Those that spent the $20 on admission to the 2005 Philadelphia Flower Show were party to a host of different competitions and awards, one of which Temple University’s Ambler campus skillfully claimed as their own.
For the ninth year since 1987, the Landscape Architecture and Horticulture students and Landscape Arboretum of Temple University won a Best of Show award, this year in the Academic Educational category. Their exhibit, “Progressive Women in Horticulture: A Driving Force in Philadelphia – 1904 to 1924” was chosen to go along with the overall theme of this year’s flower show: “America the Beautiful.”
“We thought that looking back into how these people have made Philadelphia more beautiful through civic planting and training these young women to go into this line of work would be a nice bit,” said Jennifer Carey, a 2003 Temple Ambler alumna who handled most of the research for this exhibit. “The women’s achievements are always downplayed.”
The 2005 exhibit highlighted the efforts of the founders of the Garden Club of Philadelphia, the Garden Club of America, the Woman’s Farm and Garden Association, and the Pennsylvania School of Horticulture for Women, which would later become Temple University Ambler.
“I was expecting to go and, maybe naively, and find you know, some information written on these women that we could, you know, put together fairly easily but what surprised me was there wasn’t anything much written about these women,” Carey said.
“I think that’s probably what surprised me most, was that there wasn’t more written about these amazing women,” she said.
Temple’s exhibit faced stiff competition this year. The Philadelphia Flower Show, which has been an annual event since 1827, draws entrants from all over the tri-state area and beyond.
Judging took place on Saturday, March 5. The eight judges gave Temple’s exhibit 100 out of a possible 100 points, basing their decision upon a long list of criteria.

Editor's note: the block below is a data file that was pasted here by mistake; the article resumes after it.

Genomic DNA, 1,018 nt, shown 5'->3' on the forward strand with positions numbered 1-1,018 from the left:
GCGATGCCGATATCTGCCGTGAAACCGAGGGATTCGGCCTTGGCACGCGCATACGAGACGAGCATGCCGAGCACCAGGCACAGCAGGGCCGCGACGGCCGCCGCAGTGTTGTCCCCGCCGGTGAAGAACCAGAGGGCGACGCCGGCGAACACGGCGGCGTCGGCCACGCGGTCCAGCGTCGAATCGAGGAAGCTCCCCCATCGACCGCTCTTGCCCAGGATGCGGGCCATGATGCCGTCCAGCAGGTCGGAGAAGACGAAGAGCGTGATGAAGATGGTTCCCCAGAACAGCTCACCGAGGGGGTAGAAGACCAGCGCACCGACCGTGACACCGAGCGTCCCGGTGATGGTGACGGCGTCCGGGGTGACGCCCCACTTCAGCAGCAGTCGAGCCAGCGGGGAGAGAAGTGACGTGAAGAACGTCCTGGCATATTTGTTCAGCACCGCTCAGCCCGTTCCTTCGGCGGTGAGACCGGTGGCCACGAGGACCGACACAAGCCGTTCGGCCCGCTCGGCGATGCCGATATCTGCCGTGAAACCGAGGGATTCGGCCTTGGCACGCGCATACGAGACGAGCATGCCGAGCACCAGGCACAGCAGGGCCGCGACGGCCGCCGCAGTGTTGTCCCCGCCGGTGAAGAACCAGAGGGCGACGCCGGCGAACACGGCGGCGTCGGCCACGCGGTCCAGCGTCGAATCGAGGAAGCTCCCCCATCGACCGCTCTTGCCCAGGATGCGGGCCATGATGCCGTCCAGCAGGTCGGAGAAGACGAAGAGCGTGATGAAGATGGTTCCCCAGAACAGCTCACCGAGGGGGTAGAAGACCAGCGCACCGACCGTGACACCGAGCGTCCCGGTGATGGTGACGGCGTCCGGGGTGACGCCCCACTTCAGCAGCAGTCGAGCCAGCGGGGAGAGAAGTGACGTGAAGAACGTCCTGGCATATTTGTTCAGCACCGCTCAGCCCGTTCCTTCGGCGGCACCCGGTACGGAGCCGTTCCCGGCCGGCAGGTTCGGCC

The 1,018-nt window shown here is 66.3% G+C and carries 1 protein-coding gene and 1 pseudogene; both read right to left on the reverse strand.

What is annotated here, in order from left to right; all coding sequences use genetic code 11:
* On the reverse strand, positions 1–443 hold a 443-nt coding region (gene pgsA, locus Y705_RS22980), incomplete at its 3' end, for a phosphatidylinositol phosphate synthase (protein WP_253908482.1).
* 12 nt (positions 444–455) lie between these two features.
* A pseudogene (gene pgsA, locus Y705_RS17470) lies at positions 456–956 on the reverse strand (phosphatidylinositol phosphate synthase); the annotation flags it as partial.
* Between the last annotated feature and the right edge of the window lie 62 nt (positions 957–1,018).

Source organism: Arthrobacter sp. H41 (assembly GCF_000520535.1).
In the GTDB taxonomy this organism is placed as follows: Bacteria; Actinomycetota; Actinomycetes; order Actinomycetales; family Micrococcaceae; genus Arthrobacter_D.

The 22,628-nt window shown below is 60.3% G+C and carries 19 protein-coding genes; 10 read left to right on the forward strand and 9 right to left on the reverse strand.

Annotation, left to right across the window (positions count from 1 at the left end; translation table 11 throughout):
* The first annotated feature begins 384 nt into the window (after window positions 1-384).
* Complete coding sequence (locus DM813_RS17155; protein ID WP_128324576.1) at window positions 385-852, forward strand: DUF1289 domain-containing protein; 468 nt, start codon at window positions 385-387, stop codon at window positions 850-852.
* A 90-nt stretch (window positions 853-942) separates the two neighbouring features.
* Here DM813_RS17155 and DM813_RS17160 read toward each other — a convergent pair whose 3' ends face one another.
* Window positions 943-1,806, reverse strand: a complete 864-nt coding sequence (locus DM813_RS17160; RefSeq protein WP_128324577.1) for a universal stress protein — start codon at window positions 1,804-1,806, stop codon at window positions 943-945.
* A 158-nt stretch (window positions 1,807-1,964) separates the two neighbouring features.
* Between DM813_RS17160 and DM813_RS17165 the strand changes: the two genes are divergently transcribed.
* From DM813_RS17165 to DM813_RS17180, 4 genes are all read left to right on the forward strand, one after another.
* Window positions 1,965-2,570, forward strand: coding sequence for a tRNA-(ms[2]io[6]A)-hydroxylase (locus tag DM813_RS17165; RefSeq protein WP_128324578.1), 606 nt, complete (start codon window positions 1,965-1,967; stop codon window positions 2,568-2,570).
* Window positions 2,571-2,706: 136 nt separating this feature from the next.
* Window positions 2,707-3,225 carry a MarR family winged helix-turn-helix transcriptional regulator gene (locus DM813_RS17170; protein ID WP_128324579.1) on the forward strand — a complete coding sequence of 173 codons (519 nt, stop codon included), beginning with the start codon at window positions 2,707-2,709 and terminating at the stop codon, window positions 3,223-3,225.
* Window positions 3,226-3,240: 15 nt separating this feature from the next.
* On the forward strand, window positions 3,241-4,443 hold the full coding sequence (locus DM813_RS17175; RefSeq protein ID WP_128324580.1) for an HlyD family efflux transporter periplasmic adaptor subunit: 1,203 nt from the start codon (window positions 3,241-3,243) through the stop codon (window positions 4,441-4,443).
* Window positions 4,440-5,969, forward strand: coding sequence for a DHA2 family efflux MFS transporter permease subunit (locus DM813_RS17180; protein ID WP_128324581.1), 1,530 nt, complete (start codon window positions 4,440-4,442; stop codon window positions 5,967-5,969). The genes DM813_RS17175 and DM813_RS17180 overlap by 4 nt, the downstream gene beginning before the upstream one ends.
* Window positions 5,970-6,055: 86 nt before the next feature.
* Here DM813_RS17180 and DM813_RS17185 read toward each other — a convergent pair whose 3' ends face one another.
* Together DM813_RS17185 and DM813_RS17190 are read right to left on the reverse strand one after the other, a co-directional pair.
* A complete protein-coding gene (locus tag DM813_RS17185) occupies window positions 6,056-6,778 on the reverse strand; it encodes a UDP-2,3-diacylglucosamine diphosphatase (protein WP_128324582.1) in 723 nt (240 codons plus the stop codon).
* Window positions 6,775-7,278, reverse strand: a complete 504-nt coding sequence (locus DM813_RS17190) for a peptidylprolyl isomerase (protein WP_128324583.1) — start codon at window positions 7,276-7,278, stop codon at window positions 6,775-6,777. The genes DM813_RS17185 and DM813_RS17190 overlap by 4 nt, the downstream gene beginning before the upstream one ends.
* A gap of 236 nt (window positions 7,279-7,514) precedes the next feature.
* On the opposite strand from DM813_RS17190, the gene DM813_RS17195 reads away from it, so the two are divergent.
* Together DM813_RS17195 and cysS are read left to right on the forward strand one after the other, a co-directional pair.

“We were first place, by far,” said Sue Pringle, a senior horticulture major and the chair of Temple’s committee for the show. “I talked to one of the judges Saturday night and she said that our display was perfection.”
Putting together the exhibit was not as easy as some might think.
Pringle has been involved with the competition for 12 years, both through Temple and through her own local garden clubs.
“It is constant vigilance to make sure the plants are in good shape.” said Pringle. “All of us have to take really good care of the plants. We have to check for pests and fertilize and bring it into warmer or cooler houses depending on the temperature,” she said. “That’s why everything is so gorgeously in bloom during the show. We move plants constantly.”
Individuals involved with the show do this in addition to their regular course work.
“They’re not doing this for personal glory,” said Pringle. “They’re doing this to make a beautiful display.”
The conditions of the flower show are not preferable for growing, so after the show, many of the plants are no longer usable. The plants that are usable are either planted at Temple Ambler or sold to benefit Temple’s Landscape Architecture and Horticulture programs.
In September of this year, plans and discussions will begin for next year’s show.
“I think that if I take away anything from this, it’s how wonderful Temple Ambler really is,” said Pringle. “I didn’t know anything about the founders of our school and I’ve been here for three and a half years.”
Tulin Ozturk can be reached at email@example.com.